Gene Feder OBE
Brief outline: Gene is Professor of Primary Health Care at Bristol University and a part-time GP.
Background: Gene has held two National Institute of Health Research programme grants developing interventions to support women, men and children affected by domestic violence and abuse. Gene chaired the 2016 NICE clinical guidelines for Domestic Violence and Abuse and the 2013 WHO Intimate Partner Violence guideline development group.
- Gene has held two National Institute of Health Research programme grants developing interventions to support women, men and children affected by domestic violence and abuse. Gene chaired the 2016 NICE clinical guidelines for Domestic Violence and Abuse and the 2013 WHO Intimate Partner Violence guideline development group.
My name is Gene Feder, I’m a GP in Bristol and I lead a research group that has for the last more than ten years been investigating how best doctors, nurses and other healthcare professionals can respond to women who experience domestic violence. The reason I think this is a kind of crucial issue for doctors and other healthcare professionals is because there is a direct connection between the abuse that women experience and their health. That connection, it’s a nasty connection, it’s about increased problems with mental health so if you’ve been abused in your lifetime you have a much higher likelihood of depression, anxiety and post-traumatic stress disorder. It doesn’t stop with the impact on your mental health, if you experience domestic violence, it can also affect in the long-term your physical health, for instance gynaecological problems are much more common in women who’ve experienced domestic violence, particularly if they’ve experienced sexual abuse.
Domestic violence traditionally has been seen as a problem of physical assault but it turns out that really that’s just a small part of what we mean by domestic violence. So there’s sexual abuse that’s part of domestic violence, there’s emotional and psychological abuse and often a broader coercion and pressure on women living in abusive relationships for which these other forms of abuse are often used as a means of control. This doesn’t mean that in all instances of physical or sexual abuse there is this wider coercion but in health terms it’s the domestic violence which is coercive which has the biggest impact.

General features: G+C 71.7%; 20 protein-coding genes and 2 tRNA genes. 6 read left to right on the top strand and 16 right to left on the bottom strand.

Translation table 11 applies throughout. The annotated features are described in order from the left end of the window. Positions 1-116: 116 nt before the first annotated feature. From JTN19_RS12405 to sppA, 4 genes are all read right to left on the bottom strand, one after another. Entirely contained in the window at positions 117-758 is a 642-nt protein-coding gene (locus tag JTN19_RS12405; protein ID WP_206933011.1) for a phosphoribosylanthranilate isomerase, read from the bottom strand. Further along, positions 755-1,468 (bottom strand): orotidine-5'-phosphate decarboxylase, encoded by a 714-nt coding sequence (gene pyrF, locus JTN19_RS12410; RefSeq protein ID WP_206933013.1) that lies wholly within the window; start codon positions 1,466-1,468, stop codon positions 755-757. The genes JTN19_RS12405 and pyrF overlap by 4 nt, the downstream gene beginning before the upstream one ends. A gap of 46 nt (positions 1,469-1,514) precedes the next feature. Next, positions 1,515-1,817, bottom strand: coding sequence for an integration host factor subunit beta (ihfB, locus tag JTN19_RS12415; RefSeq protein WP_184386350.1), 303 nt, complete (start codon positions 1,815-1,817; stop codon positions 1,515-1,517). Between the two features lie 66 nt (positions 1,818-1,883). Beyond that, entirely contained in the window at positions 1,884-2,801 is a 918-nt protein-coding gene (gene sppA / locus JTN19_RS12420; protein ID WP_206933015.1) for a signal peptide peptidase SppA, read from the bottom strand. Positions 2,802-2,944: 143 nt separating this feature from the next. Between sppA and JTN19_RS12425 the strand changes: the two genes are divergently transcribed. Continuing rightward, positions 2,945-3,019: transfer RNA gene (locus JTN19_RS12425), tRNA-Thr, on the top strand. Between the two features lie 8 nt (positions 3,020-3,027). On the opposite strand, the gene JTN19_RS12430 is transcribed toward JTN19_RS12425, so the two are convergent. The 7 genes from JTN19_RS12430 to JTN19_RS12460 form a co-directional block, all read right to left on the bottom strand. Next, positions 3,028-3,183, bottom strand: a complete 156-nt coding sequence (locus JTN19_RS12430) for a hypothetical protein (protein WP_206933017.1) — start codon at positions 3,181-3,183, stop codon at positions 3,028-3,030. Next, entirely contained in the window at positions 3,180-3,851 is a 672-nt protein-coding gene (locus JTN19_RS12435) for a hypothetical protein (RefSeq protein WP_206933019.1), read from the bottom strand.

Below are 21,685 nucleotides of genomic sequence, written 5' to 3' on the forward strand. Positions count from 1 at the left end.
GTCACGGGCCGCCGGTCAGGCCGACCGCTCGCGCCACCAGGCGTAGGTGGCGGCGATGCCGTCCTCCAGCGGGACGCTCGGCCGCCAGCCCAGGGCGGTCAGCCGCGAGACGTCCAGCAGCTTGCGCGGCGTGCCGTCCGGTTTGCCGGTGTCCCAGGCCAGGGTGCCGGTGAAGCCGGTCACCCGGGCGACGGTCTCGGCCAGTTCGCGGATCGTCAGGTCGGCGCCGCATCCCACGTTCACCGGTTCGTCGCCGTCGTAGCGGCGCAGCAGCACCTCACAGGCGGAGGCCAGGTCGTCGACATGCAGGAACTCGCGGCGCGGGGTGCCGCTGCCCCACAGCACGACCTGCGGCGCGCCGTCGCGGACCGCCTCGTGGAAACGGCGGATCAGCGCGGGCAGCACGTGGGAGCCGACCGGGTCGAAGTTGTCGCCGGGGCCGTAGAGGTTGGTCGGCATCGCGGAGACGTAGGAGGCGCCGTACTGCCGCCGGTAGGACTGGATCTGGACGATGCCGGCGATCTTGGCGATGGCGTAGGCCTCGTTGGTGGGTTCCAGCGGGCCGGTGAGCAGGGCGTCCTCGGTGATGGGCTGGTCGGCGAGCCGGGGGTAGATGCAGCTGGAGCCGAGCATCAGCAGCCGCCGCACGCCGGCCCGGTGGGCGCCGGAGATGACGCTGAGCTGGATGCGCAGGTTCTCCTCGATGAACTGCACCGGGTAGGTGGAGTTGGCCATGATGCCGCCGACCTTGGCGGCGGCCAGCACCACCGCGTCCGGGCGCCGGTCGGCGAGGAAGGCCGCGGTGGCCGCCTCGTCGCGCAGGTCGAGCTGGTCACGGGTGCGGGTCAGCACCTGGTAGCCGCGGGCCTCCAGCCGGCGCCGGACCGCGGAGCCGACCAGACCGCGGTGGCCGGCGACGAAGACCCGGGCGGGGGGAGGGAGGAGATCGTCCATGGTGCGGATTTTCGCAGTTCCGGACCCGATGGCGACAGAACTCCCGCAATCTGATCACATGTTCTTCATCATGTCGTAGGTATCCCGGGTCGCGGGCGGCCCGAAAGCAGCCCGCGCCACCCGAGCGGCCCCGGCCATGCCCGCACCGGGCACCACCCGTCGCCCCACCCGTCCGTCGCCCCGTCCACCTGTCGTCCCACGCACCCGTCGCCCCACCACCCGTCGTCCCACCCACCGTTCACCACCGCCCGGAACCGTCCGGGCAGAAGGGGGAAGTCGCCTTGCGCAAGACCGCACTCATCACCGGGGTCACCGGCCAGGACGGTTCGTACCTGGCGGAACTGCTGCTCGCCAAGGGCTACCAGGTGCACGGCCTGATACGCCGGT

So an argument for why doctors and other health professionals need to pay attention is firstly because domestic violence impacts the health of their patients, but the second and I would say equally strong argument is: that’s what women who are experiencing domestic violence want. We know from research interviews, including some of the really eloquent interviews in Healthtalk, that women want to disclose and want to let someone know what’s happening but find it very difficult. And doctors are at the top of their list of professionals, particularly their GPs, that they could trust with this very difficult disclosure because, after all, saying to someone that you’re being abused by the person who is supposed to look after you and love you the most, is incredibly difficult.